International Ice Hockey Federation

Finns win semi 2-1 in OT

Finns win semi 2-1 in OT

Utunen’s winner sends Finns to final, Russia to bronze

Published 22.04.2017 19:09 GMT+2 | Author Derek O'Brien
Finns win semi 2-1 in OT
POPRAD, SLOVAKIA - APRIL 22: Finland's Toni Utunen #2 celebrates with Aleksi Anttalainen #4, Jesse Koskenkovra #32 and Rasmus Kupari #34 after the 2-1 OT game-winning goal against Russia during semifinal round action at the 2017 IIHF Ice Hockey U18 World Championship. (Photo by Steve Kingsman/HHOF-IIHF Images)
Toni Utunen’s one-time blast from the point gave Finland a 2-1 overtime win in the semi-final against Russia. They go to the final for the third straight year.

It was Utunen's first goal of the tournament, and it couldn't have come at a better time. It was Finland's second straight win in overtime, while Russia came into the game with two straight overtime victories. Something had to give.

“We felt confident that we could get the W,” forward Santeri Virtanen stated after the game. “We've been playing together a long time, since U16, and we know each other well and have good chemistry.”

The winning goal came with 2:59 left in an overtime period that had breezed by to that point without a whistle. Finland had had a few chances to win it in the extra period, outshooting Russia 6-3, and had had sustained pressure in the zone leading up to the winner. Finally, it was Rasmus Kupari down who found Aleksi Anttalainen at the near-side point. He perfectly teed up a pass across to Utunen, and his low one-time slapper through a crowd beat Maxim Zhukov.

“I just shot the puck as hard as I could,” the 16-year-old defenceman beamed after the game. “It went in, but I was a little surprised it got through to the goal.”

After the goal, a dejected Zhukov smashed his stick on the ice. As he has been all tournament, Zhukov was solid in the Russian net, stopping 34 of 36 shots. At the other end, Ukko-Pekka Luukkonen stopped 28 of 29 Russian attempts.

“They played very well defensively in the third period of their quarter-finals, so I'm not surprised by the way they played today,” Russian head coach Sergei Golubovich commented. “Everything was on the line, so they weren't going to give to many chances.”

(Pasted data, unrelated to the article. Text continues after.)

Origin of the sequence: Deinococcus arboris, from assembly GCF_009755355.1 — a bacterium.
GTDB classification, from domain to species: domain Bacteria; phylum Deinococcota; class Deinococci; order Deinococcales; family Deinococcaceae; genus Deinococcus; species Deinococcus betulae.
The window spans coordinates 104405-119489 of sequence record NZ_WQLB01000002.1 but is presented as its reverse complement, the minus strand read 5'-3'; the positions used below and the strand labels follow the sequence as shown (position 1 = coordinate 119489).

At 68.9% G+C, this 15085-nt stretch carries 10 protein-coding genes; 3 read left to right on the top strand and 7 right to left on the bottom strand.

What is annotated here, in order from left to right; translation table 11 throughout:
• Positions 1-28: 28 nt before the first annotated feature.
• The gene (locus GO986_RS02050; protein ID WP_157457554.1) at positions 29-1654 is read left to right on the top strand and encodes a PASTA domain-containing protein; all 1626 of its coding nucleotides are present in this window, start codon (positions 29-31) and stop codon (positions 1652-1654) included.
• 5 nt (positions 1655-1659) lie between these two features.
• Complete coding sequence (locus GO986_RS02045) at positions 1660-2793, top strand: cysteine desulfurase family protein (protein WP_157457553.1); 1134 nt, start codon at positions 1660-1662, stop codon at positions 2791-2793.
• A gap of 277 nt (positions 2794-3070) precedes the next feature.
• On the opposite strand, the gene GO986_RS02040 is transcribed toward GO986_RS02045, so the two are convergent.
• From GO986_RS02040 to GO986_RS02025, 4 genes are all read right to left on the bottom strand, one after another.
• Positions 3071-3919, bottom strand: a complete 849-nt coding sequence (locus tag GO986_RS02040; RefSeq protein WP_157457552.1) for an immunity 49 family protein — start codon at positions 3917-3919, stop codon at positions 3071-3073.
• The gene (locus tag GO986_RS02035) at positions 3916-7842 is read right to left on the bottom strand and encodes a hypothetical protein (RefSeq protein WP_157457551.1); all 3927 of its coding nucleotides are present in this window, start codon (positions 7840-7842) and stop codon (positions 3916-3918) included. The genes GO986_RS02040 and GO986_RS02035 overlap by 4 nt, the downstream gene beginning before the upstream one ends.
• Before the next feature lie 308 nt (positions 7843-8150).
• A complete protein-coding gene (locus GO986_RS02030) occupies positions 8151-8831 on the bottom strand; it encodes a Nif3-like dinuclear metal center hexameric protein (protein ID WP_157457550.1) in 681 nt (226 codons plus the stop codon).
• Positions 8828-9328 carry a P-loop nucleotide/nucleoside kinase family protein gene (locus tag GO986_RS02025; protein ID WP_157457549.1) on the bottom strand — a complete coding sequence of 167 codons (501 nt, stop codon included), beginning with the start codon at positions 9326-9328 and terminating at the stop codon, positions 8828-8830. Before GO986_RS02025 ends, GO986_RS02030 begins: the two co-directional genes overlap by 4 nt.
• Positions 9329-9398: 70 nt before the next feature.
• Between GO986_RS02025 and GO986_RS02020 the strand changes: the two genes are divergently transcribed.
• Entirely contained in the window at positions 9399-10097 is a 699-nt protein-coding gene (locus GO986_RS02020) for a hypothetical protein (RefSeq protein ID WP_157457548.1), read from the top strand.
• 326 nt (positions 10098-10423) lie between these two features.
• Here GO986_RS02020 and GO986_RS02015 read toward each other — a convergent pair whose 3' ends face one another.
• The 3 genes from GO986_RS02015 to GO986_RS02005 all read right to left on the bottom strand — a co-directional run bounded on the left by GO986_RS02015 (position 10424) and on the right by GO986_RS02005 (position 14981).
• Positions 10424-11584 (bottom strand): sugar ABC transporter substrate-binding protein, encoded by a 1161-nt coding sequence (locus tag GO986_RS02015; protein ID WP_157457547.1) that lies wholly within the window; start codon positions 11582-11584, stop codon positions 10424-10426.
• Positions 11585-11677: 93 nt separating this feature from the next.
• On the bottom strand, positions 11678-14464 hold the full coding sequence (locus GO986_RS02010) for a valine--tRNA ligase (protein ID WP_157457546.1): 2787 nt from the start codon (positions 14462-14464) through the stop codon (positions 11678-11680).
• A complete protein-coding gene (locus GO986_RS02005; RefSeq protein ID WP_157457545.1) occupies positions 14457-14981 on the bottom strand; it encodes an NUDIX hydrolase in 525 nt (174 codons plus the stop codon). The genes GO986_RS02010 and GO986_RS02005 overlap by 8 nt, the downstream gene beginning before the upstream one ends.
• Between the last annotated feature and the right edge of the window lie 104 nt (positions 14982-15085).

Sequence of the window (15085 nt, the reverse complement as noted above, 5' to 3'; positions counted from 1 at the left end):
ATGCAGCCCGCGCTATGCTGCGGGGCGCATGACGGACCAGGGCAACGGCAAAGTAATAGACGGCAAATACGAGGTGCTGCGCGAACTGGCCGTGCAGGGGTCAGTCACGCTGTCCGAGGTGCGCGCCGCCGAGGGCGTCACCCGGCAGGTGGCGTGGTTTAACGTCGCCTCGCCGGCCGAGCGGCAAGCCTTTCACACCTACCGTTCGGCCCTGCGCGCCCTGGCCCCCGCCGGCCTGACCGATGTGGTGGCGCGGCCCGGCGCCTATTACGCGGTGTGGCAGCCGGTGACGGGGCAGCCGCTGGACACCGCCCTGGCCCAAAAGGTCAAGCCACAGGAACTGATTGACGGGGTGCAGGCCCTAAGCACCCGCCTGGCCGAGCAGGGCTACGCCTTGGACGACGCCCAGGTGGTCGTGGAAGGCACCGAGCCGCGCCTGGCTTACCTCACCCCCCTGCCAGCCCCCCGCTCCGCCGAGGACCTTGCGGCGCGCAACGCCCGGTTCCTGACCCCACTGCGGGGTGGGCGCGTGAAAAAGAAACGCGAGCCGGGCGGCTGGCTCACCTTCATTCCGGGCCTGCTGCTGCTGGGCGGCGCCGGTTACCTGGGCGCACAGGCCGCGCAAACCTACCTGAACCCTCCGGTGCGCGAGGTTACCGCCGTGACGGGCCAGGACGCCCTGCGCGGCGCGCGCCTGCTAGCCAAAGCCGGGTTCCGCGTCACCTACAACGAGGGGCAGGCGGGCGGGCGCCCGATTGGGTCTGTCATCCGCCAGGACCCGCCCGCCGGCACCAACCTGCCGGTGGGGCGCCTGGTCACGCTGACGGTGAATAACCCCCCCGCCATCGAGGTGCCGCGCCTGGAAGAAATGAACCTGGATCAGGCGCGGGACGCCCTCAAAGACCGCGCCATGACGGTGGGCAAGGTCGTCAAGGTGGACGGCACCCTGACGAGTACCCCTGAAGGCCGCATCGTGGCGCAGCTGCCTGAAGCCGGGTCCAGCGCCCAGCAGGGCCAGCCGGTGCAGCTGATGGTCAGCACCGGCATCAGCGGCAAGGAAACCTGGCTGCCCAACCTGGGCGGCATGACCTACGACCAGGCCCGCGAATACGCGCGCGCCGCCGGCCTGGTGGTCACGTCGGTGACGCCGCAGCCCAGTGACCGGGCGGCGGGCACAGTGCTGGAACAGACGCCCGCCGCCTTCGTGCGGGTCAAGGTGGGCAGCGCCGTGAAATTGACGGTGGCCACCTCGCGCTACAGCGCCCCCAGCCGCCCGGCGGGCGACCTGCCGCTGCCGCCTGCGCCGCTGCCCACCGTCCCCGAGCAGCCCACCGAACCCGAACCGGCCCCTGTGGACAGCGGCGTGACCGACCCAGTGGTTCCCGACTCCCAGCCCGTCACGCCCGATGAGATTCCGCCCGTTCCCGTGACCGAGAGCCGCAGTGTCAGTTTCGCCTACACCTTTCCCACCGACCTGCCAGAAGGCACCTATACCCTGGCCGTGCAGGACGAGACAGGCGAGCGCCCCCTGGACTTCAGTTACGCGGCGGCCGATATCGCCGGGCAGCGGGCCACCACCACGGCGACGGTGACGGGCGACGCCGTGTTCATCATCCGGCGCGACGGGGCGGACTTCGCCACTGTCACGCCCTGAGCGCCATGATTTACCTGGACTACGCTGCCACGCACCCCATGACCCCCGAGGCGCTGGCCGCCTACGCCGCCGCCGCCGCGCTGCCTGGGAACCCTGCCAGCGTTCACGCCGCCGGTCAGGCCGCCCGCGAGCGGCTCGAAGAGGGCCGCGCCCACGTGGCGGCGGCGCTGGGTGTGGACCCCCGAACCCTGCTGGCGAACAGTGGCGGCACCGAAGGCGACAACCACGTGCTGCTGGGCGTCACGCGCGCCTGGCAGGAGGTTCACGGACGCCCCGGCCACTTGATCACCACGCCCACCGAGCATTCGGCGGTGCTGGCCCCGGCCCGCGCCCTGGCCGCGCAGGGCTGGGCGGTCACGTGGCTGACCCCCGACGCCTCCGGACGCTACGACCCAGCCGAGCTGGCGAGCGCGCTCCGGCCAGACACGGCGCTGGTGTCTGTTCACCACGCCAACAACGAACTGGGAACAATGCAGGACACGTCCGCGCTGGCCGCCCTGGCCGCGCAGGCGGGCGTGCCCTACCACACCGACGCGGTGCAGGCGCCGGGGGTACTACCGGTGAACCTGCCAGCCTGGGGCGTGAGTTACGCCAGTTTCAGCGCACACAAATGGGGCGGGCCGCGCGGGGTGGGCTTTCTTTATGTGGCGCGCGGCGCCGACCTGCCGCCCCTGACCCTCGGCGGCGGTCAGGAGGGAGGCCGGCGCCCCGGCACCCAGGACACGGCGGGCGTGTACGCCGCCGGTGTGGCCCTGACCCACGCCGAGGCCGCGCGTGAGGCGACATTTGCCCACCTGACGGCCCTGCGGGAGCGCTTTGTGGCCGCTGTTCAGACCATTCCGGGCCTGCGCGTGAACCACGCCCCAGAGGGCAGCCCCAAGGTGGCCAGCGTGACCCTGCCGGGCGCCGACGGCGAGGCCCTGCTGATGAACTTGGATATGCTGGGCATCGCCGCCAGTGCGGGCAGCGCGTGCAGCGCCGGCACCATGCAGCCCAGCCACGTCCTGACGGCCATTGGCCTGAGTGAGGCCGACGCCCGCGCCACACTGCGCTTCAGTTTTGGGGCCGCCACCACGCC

“We talked before about scoring when we got our chances because we knew we weren't going to get too many,” said Utunen.

The Finns didn't really get any chances in the first period, in which Russia outshot them 9-3. But Finland came out with more energy in the second, getting a big boost from three power plays in the middle frame.

Jesse Ylonen opened the scoring in the 26th minute, just two seconds before a Russian penalty was set to expire. Jesperi Kotkaniemi set up the play nicely from the boards, fed Virtanen down low and his backhand pass to the far post found Ylonen, who swept it in before Zhukov could come across. 

“It was a defensive battle,” Virtanen said. “They defended really well. It was tight. We had to be patient. Both teams played well, and there weren't many scoring chances.”

But the Finns did get some chances to extend their lead late in the period when they had a 5-on-3 for two full minutes. That happened when Kristian Vesalainen drew two hooking penalties on the same play trying to break through the Russian defence. There were some close calls, and at the end of the period the referees needed to consult video replay to see if the puck had crossed the goal line on one of the scrambles, but the second period ended 1-0.

And in the second minute of the third period - 58 seconds after returning to full strength - Russia tied it. Alexei Toropchenko led the rush down the right wing, then sent a nice backhand pass across to Kirill Slepets, who one-timed it in.

Late in the third it was the Russians who had the chance on the power play when Anttalainen cross-checked Slepets into the end boards. Despite some heavy pressure, however, they failed to score, which set the stage for Utunen’s overtime heroics.

“We didn't capitalize on our chances. We didn't have many, but we had a few. We just didn't execute when it mattered,” said Golubovich. “We're disappointed. We expected as a minimum to be in the gold-medal game.”

Instead, it will be Finland that plays for gold for the third straight year. And after losing to the USA in the 2015 final and beating Sweden last year, the Finns will face one of those two teams again in this year's final. The Americans and Swedes play in the later semi-final, with the winner getting Finland and the loser facing Russia for bronze.


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